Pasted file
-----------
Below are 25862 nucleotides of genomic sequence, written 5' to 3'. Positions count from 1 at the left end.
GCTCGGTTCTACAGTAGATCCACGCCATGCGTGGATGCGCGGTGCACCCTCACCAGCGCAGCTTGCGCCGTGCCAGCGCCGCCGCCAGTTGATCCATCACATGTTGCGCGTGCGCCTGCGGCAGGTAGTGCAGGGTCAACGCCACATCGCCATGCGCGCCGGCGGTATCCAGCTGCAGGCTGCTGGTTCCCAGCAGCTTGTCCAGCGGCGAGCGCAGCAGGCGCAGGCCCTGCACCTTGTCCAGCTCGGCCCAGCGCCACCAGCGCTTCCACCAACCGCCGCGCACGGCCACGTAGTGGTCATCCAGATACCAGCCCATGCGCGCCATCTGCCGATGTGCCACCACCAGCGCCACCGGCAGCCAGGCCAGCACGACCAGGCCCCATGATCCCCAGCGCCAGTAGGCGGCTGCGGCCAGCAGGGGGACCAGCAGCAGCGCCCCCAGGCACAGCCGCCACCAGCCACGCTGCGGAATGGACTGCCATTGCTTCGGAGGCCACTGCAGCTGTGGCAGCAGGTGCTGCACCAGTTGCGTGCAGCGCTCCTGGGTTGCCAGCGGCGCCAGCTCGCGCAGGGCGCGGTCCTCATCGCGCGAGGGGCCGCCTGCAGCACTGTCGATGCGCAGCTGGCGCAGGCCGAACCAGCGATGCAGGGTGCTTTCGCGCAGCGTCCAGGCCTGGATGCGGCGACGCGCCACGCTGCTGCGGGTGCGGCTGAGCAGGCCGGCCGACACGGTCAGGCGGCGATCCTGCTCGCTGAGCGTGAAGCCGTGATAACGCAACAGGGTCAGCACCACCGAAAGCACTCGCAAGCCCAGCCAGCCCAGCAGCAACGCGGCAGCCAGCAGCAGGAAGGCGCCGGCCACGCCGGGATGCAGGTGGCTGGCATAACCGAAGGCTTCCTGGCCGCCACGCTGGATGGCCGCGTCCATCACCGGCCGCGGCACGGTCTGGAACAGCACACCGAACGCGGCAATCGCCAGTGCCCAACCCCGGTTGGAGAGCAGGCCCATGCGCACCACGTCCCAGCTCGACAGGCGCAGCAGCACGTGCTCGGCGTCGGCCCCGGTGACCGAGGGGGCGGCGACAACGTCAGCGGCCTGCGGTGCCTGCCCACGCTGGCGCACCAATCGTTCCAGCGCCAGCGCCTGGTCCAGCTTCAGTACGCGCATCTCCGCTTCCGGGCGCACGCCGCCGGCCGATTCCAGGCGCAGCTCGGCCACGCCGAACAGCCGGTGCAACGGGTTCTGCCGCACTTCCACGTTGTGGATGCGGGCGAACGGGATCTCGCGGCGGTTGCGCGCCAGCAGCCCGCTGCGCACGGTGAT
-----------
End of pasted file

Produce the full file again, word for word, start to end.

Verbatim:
Below are 25862 nucleotides of genomic sequence, written 5' to 3'. Positions count from 1 at the left end.
GCTCGGTTCTACAGTAGATCCACGCCATGCGTGGATGCGCGGTGCACCCTCACCAGCGCAGCTTGCGCCGTGCCAGCGCCGCCGCCAGTTGATCCATCACATGTTGCGCGTGCGCCTGCGGCAGGTAGTGCAGGGTCAACGCCACATCGCCATGCGCGCCGGCGGTATCCAGCTGCAGGCTGCTGGTTCCCAGCAGCTTGTCCAGCGGCGAGCGCAGCAGGCGCAGGCCCTGCACCTTGTCCAGCTCGGCCCAGCGCCACCAGCGCTTCCACCAACCGCCGCGCACGGCCACGTAGTGGTCATCCAGATACCAGCCCATGCGCGCCATCTGCCGATGTGCCACCACCAGCGCCACCGGCAGCCAGGCCAGCACGACCAGGCCCCATGATCCCCAGCGCCAGTAGGCGGCTGCGGCCAGCAGGGGGACCAGCAGCAGCGCCCCCAGGCACAGCCGCCACCAGCCACGCTGCGGAATGGACTGCCATTGCTTCGGAGGCCACTGCAGCTGTGGCAGCAGGTGCTGCACCAGTTGCGTGCAGCGCTCCTGGGTTGCCAGCGGCGCCAGCTCGCGCAGGGCGCGGTCCTCATCGCGCGAGGGGCCGCCTGCAGCACTGTCGATGCGCAGCTGGCGCAGGCCGAACCAGCGATGCAGGGTGCTTTCGCGCAGCGTCCAGGCCTGGATGCGGCGACGCGCCACGCTGCTGCGGGTGCGGCTGAGCAGGCCGGCCGACACGGTCAGGCGGCGATCCTGCTCGCTGAGCGTGAAGCCGTGATAACGCAACAGGGTCAGCACCACCGAAAGCACTCGCAAGCCCAGCCAGCCCAGCAGCAACGCGGCAGCCAGCAGCAGGAAGGCGCCGGCCACGCCGGGATGCAGGTGGCTGGCATAACCGAAGGCTTCCTGGCCGCCACGCTGGATGGCCGCGTCCATCACCGGCCGCGGCACGGTCTGGAACAGCACACCGAACGCGGCAATCGCCAGTGCCCAACCCCGGTTGGAGAGCAGGCCCATGCGCACCACGTCCCAGCTCGACAGGCGCAGCAGCACGTGCTCGGCGTCGGCCCCGGTGACCGAGGGGGCGGCGACAACGTCAGCGGCCTGCGGTGCCTGCCCACGCTGGCGCACCAATCGTTCCAGCGCCAGCGCCTGGTCCAGCTTCAGTACGCGCATCTCCGCTTCCGGGCGCACGCCGCCGGCCGATTCCAGGCGCAGCTCGGCCACGCCGAACAGCCGGTGCAACGGGTTCTGCCGCACTTCCACGTTGTGGATGCGGGCGAACGGGATCTCGCGGCGGTTGCGCGCCAGCAGCCCGCTGCGCACGGTGAT